Ideas for incorporating interactive content into your marketing strategy
Interactive content is gaining popularity. Read why marketers are obsessed with integrating interactive design into their content marketing strategy.
Internet users send 2.5 million email messages every second and churn out 2 million blog posts every day — yet a coup d’état is underway in the content marketing world. Just as rich media is replacing traditional banner ads, interactive content slowly is ousting static content like blog posts. In fact, 53 percent of content marketers already use interactive content, and they plan to increase their use of interactive content this year. Companies using interactive content cite higher engagement rates and a more conducive medium for educating consumers as their top reasons for adopting interactive content.
What is interactive content?
According to SnapApp, interactive content is any content that requires the customer’s active engagement beyond simply reading or watching. The beauty of interactive content is that consumers must engage with the content to get results—so it may come as no surprise that 96 percent of users who start a BuzzFeed quiz will finish it. Whereas traditional content is static in time and space, interactive content changes with time and as people engage with it—it builds on itself.
Four killer types of interactive content
1. Quizzes: Look no further than BuzzFeed, master of the quiz (for example, What State do You Actually Belong In?). The site pioneered quizzes that are lighthearted and fun, but that hasn’t stopped companies and universities like PBS, Amnesty International, and UCLA from adopting the quiz format, too. The American Red Cross created a quiz titled “Do you actually know how to swim?” Although the title seems playful, the Red Cross used it as part of their campaign to reduce the drowning rate by 50 percent in 50 cities.
Why do quizzes matter? Quizzes are successful because they are interactive and fun, and they give answers—even if those answers aren’t serious. According to BuzzSumo, quizzes get shared an average of 1,900 times and have an 82 percent engagement rate. Quizzes drive engagement and reach, produce leads, and yield high conversion rates.
2. Interactive infographics: Interactive infographics, pictures, and videos are on the rise, too. Virtual reality already is a commercial success, and before and after sliders are trending (for example, Here's What Gatlinburg Looked Like Before and After the Fire). If you aren't yet impressed by the new generation of interactive infographics, then you haven’t seen this piece on how a car engine works. The New York Times also offers a barrage of interactive maps, graphs, and infographics (for example, Mapping the 2010 US Census and You Draw It: How Family Income Predicts Children’s College Chances).
Analyzing and reading data is becoming easy and fun. Sumo analyzed content marketing traffic and found that Americans read only 20 percent of the words on a web page, likely because they consume 34 gigabytes of content and 100,000 words every day. Interactive infographics present data with animation, video, and responsive graphics to help the reader more easily digest the data. Moreover, the infographics are tailored to the data, improving on stationary infographics, which tend to squeeze any data set into a static design.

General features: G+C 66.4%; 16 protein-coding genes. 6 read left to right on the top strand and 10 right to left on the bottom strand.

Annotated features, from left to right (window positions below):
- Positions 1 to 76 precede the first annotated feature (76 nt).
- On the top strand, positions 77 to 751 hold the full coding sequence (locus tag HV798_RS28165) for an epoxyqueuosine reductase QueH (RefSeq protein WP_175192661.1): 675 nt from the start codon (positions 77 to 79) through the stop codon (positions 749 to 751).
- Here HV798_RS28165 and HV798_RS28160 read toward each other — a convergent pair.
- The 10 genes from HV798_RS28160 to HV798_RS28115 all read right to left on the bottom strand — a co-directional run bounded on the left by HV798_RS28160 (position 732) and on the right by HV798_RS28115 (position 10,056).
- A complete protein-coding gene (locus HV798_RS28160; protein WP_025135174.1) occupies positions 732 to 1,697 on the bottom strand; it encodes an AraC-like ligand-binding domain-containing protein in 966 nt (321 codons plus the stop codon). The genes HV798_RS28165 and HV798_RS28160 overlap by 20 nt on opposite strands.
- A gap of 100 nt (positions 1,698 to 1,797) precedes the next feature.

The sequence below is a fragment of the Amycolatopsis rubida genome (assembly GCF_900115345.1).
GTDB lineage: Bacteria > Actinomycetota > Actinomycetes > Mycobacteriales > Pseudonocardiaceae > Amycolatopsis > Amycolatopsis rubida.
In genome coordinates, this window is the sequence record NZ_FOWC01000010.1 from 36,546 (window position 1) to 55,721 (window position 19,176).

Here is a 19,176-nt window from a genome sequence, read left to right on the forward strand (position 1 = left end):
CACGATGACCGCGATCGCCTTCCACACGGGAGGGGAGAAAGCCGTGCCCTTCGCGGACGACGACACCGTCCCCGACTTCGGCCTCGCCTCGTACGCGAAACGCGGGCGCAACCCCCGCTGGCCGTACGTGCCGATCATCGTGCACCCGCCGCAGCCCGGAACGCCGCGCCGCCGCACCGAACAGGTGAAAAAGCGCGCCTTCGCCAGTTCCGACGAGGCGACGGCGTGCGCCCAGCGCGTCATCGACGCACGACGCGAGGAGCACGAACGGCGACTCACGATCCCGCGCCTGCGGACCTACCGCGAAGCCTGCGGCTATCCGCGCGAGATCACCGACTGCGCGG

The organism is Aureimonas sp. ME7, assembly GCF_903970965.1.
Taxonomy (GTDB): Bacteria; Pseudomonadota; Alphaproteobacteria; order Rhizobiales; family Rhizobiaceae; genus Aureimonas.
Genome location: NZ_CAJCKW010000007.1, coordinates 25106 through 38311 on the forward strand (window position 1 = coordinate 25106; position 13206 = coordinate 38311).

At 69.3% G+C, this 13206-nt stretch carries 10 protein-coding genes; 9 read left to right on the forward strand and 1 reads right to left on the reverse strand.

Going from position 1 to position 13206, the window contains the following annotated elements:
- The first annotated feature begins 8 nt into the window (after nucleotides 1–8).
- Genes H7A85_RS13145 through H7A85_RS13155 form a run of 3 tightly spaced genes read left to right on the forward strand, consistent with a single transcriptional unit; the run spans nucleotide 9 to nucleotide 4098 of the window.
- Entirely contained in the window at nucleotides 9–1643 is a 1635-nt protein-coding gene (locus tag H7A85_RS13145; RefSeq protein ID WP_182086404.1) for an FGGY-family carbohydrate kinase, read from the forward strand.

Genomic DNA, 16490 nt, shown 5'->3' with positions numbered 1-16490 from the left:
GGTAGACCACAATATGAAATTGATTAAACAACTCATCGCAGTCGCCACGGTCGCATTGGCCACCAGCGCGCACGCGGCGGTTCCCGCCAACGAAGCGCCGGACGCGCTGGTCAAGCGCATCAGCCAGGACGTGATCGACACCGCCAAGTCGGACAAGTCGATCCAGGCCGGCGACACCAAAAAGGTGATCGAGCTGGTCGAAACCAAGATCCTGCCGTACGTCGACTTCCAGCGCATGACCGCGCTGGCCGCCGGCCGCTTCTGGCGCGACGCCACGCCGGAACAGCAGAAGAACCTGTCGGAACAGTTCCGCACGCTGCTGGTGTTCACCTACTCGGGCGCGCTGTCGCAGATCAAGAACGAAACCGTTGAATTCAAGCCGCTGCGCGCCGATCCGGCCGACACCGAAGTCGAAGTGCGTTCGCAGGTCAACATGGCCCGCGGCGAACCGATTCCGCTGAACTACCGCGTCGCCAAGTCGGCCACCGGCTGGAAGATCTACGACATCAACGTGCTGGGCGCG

3. Interactive white papers: Think back to grade school: Did you prefer to learn the curriculum by reading textbooks, or by playing classroom games like Jeopardy? White papers are same as your seventh-grade social studies textbook: long and monotonous. Interactive white papers offer a dialogue that traditional white papers cannot (for example, 5 Elements of a Successful Patient Engagement Strategy). Consider condensing the core content and data from your white paper and repurposing it for videos, quizzes, and infographics.
Learning can be fun. A study published by Content Marketing Institute and MarketingProfs showed that white papers are one of the most effective B2B tactics. White papers provide great research results and data-centric insights, but they are text-heavy and require too much time to read. Interactive white papers present the research, data, and results without the fluff. They offer a personalized experience and an immersive portal for data-driven content—two key attributes that keep readers engaged.
4. Storytelling: Storytelling marketing connects an audience to the human side of a brand through a creative, dramatic, and emotional story—and explicitly doesn’t sell a product. Google was a maverick of storytelling marketing (for example, Parisian Love and Dear Sophie), but it was Guinness’s storytelling commercial that became an instant success, scoring 30 percent higher than any other beer commercial in the same time frame and raking in 7 million views on YouTube in its first month. In the healthcare and pharmaceutical industries, Bupa and Pfizer have created great commercials that serve as perfect examples of storytelling marketing. Furthermore, Nuffield Health’s #SmallVictory campaign pushed the limits of interactive marketing.
The art of storytelling. Storytelling is not a lost art in marketing. In fact, it’s in high demand: 92 percent of consumers want brands to tell stories. And although it isn’t immediately clear that these stories are a form of interactive marketing, marketers cite higher engagement rates, increased brand loyalty, and higher conversion rates as reasons to use storytelling marketing.
Interactive content is giving marketers new ways to strut their stuff, so the next time you want to revitalize a successful campaign, bring it to life with interactivity. Not only does interactive content improve upon a successful equation, it helps your content stand out from the billions of blog posts and white papers that flood the Internet each year.
How will you integrate interactive content into your content marketing strategy this year?